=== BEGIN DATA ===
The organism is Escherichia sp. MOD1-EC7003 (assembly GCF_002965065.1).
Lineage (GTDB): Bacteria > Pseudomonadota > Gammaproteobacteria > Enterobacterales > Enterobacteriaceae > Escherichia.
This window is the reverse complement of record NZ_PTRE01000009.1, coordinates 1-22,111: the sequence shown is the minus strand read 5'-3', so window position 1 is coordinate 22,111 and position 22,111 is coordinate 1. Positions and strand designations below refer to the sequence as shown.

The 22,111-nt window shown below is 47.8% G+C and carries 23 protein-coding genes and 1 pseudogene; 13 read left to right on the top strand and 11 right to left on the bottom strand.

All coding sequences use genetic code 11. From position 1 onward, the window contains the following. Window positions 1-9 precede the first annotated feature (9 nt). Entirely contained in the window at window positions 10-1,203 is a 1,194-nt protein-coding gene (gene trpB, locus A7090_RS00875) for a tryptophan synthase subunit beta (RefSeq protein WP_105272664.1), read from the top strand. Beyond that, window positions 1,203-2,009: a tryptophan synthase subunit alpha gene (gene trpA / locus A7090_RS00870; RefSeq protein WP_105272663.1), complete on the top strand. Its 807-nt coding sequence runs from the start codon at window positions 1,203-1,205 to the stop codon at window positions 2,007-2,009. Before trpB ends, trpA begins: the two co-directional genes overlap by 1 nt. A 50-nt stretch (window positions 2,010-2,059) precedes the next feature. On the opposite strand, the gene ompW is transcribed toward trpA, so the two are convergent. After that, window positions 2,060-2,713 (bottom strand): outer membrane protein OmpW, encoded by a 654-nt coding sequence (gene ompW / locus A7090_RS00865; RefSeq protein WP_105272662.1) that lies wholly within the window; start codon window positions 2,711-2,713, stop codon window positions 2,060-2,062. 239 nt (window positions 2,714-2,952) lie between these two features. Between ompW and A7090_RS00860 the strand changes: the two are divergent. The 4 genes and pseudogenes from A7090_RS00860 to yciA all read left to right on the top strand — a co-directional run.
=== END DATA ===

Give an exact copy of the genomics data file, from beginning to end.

The organism is Escherichia sp. MOD1-EC7003 (assembly GCF_002965065.1).
Lineage (GTDB): Bacteria > Pseudomonadota > Gammaproteobacteria > Enterobacterales > Enterobacteriaceae > Escherichia.
This window is the reverse complement of record NZ_PTRE01000009.1, coordinates 1-22,111: the sequence shown is the minus strand read 5'-3', so window position 1 is coordinate 22,111 and position 22,111 is coordinate 1. Positions and strand designations below refer to the sequence as shown.

The 22,111-nt window shown below is 47.8% G+C and carries 23 protein-coding genes and 1 pseudogene; 13 read left to right on the top strand and 11 right to left on the bottom strand.

All coding sequences use genetic code 11. From position 1 onward, the window contains the following. Window positions 1-9 precede the first annotated feature (9 nt). Entirely contained in the window at window positions 10-1,203 is a 1,194-nt protein-coding gene (gene trpB, locus A7090_RS00875) for a tryptophan synthase subunit beta (RefSeq protein WP_105272664.1), read from the top strand. Beyond that, window positions 1,203-2,009: a tryptophan synthase subunit alpha gene (gene trpA / locus A7090_RS00870; RefSeq protein WP_105272663.1), complete on the top strand. Its 807-nt coding sequence runs from the start codon at window positions 1,203-1,205 to the stop codon at window positions 2,007-2,009. Before trpB ends, trpA begins: the two co-directional genes overlap by 1 nt. A 50-nt stretch (window positions 2,010-2,059) precedes the next feature. On the opposite strand, the gene ompW is transcribed toward trpA, so the two are convergent. After that, window positions 2,060-2,713 (bottom strand): outer membrane protein OmpW, encoded by a 654-nt coding sequence (gene ompW / locus A7090_RS00865; RefSeq protein WP_105272662.1) that lies wholly within the window; start codon window positions 2,711-2,713, stop codon window positions 2,060-2,062. 239 nt (window positions 2,714-2,952) lie between these two features. Between ompW and A7090_RS00860 the strand changes: the two are divergent. The 4 genes and pseudogenes from A7090_RS00860 to yciA all read left to right on the top strand — a co-directional run.